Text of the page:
Abstracts of issue 5-6 (1987)

George Leotsakos

Nikolaos Halikiopoulos-Mantzaros (1795-1872). For a Short Guidebook on the Composer

From the whole wealth of composer Nikolaos Halikiopoulos-Mantzaros output, the Greek population in its totality is only familiar with the 24 bars of the Greek National Anthem. It is deplorable that the very name of the composer seems to be totally unknown to at least 95% of this population. The National Anthem itself is only a fragment from the first “number” (rather than movement) of Mantzaros oldest (1829-30) among several settings into music of the Hymn to Freedom, this poetical masterpiece of his intimate friend, the great national poet Dionyssios Solomos (1798-1857). Born in Corfu (Ionian Islands), where he spent most of his life, Mantzaros is the forefather of all Greek art-music and especially of its earlier composers, the so-called Ionian School, superficially “criticized” in Greece for its Italian influences. Its almost sudden burgeoning, at the aftermath of the French Revolution, in a small archipelago occupied for centuries by Venice and inhabited by a few tens of thousands souls, is a phenomenon almost unique in the history of Western music.
Greek intellectuals, even musicians, consider Mantzaros usually as the musician friend of Solomos and as the composer of at least two full-length cantatas on the text of the Hymn to Freedom. His Ionian compatriots, either scholars of literature or historians, yet amateurs in musicological matters, did their best to embalm him idolized in a profusion of texts: every text, drawing from earlier ones, adds its own variations and new scraps of information. Dates sometimes differ, while the various authors rarely bother to distinguish between works extant (quite often no mention is made of the library or archives possessing them) and works lost.
A great theoretician of music with a passion for teaching, respected by the Italians and admired by Zingarelli, who nourished for him fatherly feelings, a critic famous for his talent in analysis, a highly-skilled virtuoso in counterpoint yet sensible to the charm and efficiency of vocal monody as a means to convey a poetical message, Mantzaros is still accused for “academicism” or Italian influences by some Greek avant-garde circles. He was only 20 when he composed the earliest known and extant Greek opera Don Crepuscolo (1815) and he began his career as an offspring of the 18th century Italian music, by composing for the theatre arias with recitativos and with an orchestral accompaniment. Thunderstruck by the poetical genius of Solomos, one of the pioneers of romanticism associated with the great European movements for national liberation, he subsequently devoted himself in a way deeply moving to a life-long labor, trying to respond to these lofty poetical messages.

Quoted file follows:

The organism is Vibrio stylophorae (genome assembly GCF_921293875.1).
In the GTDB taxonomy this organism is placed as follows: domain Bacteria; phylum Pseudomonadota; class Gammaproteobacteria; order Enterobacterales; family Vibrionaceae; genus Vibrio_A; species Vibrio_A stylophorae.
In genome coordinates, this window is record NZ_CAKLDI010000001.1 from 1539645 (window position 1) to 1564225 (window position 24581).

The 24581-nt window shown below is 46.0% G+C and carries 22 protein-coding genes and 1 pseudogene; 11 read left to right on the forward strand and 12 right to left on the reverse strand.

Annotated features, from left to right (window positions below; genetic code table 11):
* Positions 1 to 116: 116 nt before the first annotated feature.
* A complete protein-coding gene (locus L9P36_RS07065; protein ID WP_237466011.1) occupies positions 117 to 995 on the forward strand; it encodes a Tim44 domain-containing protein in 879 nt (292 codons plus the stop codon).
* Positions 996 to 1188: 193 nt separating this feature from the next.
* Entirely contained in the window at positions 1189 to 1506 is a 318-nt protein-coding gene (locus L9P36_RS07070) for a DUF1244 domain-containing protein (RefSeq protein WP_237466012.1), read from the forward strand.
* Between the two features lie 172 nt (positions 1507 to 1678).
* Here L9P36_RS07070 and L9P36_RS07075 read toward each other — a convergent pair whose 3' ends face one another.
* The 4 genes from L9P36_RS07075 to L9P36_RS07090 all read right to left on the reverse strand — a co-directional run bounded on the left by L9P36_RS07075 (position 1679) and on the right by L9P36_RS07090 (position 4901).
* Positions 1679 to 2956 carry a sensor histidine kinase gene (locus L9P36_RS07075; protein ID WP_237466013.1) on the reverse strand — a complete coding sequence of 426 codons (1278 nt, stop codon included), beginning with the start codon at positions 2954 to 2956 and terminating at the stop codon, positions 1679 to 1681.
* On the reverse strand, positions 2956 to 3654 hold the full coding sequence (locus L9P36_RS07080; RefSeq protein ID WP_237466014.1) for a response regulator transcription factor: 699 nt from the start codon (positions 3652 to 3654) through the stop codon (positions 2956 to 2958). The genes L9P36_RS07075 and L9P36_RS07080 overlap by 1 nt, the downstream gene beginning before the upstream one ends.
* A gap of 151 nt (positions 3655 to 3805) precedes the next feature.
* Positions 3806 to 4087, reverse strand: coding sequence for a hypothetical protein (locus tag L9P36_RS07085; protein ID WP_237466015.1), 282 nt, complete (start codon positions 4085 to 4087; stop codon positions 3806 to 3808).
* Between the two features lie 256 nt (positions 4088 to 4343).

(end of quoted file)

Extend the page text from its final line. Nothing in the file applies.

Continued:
Until this very day his biography had not been the object of research in depth and his output (its bulk consists of the MSS piously kept by Mantzaros great great granddaughter Mrs. Frosso Ghιli in Athens) remained uncatalogued. The present study was initially undertaken for the sake of compiling an article on the composer, published in Pangosmio Viographiko Lexiko (Universal Biographical Dictionary, published by Ekdotiki Athinon, vol. VI, Athens 1986, p. 11-13). In the original, unabridged version of this article, published here for the first time with some additions and corrections, notes and commentaries were supplied aiming to a strict control of biographical data, also in connection with contemporary historical conditions as well as with recent research in early 19th century Italian music. We have also attempted to compile a first catalogue of Mantzaros’ works. The present publication follows the timid appearance of the first records with Mantzaros’ music, which bear witness to the injustice of some judgments on the composer.

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